Marine Mammals, Sea Turtles, Seabirds , Sharks and Rays
    Fishing Gear
    Longline, Gillnet

    Soak duration

    Soak duration is the length of time that pelagic longlines remain in the water, between line setting and line hauling. Average soak time varies among fisheries and is dependent on factors such as the target species, number of hooks deployed and the time required to bring them aboard.

    Species Groups
    Marine Mammals, Sea Turtles, Sharks and Rays
    Fishing Gear
    Longline

    ALDFG - management of abandoned, lost, discarded fishing gear

    Management of abandoned, lost, discarded fishing gear (ALDFG) refers to the management of fishing gear (onboard and deployed, e.g., FADs) and retrieval of lost gear as a means of reducing fisheries bycatch and environmental damage. Tuna RFMOs have adopted binding measures and data collection protocols, as well as encouraging voluntary measures, to address the issue.

    Species Groups
    Marine Mammals, Sea Turtles, Seabirds, Sharks and Rays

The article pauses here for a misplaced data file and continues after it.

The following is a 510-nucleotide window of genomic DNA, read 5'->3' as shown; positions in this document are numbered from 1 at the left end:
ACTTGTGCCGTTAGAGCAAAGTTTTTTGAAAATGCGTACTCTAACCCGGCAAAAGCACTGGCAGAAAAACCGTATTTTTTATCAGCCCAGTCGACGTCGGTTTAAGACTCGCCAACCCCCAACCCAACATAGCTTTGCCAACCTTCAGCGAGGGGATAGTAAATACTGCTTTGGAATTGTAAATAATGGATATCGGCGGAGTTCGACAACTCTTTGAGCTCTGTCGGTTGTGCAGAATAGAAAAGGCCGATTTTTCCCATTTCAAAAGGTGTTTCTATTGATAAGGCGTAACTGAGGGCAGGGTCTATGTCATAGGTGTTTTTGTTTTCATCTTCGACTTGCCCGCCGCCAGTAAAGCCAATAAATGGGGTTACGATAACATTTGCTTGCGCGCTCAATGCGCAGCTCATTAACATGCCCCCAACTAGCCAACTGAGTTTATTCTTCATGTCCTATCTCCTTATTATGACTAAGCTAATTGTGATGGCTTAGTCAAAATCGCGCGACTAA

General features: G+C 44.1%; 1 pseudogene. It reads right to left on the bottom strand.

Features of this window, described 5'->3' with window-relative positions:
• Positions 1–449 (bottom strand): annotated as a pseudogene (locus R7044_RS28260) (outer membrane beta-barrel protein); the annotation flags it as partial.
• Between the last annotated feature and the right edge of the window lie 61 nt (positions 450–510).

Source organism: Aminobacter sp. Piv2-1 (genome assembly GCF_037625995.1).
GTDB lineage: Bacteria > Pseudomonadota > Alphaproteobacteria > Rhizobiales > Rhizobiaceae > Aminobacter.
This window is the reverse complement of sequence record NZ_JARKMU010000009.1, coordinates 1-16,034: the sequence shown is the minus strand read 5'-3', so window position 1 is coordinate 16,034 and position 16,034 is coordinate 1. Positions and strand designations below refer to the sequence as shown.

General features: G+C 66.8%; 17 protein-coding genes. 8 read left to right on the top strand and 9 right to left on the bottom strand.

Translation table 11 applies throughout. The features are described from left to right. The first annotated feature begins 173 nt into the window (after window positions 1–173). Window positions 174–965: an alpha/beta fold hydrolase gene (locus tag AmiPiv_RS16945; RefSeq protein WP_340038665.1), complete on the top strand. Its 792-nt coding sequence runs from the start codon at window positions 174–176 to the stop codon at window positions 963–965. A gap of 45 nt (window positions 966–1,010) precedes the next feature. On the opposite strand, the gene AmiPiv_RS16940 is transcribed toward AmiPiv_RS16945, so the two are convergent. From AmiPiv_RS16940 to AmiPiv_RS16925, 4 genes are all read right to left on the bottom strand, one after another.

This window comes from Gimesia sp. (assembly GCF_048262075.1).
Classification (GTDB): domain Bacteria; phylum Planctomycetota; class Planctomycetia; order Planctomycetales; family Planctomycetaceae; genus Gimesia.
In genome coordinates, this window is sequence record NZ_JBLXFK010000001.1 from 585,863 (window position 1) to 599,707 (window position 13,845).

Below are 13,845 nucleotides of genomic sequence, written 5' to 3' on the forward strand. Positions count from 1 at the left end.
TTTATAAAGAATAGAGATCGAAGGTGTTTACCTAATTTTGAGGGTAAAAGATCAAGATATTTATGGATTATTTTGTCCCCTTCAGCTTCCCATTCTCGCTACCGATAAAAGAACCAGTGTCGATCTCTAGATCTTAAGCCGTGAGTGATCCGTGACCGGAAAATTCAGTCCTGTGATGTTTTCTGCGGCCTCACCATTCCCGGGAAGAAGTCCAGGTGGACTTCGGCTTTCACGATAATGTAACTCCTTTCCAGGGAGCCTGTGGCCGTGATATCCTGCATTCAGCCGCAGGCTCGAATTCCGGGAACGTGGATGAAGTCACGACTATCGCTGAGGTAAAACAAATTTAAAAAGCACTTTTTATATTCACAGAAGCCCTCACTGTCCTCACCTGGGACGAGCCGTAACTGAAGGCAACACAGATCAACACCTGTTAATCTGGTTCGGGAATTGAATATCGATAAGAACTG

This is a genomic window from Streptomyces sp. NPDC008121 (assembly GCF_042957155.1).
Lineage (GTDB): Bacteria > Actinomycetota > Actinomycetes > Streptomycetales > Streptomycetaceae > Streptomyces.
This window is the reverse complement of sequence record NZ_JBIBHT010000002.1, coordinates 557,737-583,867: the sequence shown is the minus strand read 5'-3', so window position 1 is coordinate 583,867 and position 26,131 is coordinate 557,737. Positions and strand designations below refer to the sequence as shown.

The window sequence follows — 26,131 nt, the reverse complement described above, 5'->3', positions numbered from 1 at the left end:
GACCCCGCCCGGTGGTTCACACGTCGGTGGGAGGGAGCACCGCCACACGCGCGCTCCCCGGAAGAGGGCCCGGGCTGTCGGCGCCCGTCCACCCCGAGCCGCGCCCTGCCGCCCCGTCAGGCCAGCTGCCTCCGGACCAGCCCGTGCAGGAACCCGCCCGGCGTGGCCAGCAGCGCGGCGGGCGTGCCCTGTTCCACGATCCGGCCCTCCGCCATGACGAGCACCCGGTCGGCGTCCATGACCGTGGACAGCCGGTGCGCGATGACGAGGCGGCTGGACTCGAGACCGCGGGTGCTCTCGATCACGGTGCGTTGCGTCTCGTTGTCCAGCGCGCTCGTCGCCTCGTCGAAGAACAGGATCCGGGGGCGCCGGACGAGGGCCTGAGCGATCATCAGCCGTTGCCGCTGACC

Fishing Gear
    Longline, Purse Seine, Gillnet

    Monofilament / Wire Leaders

    Monofilament (nylon) line is used widely in the fishing industry. It is commonly used for both the mainline (the longline) and branchlines (which hang off the main longline and are also known as snoods or gangions/ganglions). Branchlines may incorporate a section of line (of variable length) known as a leader, with a lead weight at one end and the baited hook at the other. Leaders made of wire have implications for sharks and seabirds.

    Species Groups
    Sea Turtles, Seabirds, Sharks and Rays
    Fishing Gear
    Longline

    Hookpod